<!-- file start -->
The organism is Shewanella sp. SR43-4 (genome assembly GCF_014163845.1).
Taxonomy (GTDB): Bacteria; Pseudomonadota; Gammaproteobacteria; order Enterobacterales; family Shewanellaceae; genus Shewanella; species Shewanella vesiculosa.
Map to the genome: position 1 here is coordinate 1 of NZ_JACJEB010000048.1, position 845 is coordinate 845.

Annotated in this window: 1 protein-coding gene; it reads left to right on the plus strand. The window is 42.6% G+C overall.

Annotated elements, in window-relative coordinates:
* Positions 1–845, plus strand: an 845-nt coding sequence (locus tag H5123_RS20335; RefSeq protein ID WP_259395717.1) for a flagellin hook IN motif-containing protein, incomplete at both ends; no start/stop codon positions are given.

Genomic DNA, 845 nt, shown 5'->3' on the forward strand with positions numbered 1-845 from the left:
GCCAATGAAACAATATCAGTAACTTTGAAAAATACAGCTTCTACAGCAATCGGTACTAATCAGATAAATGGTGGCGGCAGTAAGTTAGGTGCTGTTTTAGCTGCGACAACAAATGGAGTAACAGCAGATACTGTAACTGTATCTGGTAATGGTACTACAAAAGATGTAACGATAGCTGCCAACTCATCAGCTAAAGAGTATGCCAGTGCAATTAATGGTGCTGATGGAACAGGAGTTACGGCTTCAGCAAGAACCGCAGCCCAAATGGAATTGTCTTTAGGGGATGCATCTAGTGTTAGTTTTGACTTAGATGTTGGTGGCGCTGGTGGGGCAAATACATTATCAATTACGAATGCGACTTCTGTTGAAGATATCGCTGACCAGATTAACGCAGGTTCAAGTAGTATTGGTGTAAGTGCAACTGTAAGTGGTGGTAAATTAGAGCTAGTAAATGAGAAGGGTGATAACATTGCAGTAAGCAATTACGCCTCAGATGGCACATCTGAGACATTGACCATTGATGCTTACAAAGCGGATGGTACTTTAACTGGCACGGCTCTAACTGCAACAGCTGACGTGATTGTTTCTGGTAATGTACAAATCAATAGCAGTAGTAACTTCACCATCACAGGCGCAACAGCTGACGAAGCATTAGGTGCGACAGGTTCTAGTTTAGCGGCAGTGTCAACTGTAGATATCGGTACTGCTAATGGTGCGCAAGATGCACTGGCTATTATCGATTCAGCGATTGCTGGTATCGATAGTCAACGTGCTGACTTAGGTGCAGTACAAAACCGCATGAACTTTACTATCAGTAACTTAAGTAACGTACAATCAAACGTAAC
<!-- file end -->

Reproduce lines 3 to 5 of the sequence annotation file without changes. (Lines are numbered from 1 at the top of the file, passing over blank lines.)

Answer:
Map to the genome: position 1 here is coordinate 1 of NZ_JACJEB010000048.1, position 845 is coordinate 845.

Annotated in this window: 1 protein-coding gene; it reads left to right on the plus strand. The window is 42.6% G+C overall.

Annotated elements, in window-relative coordinates: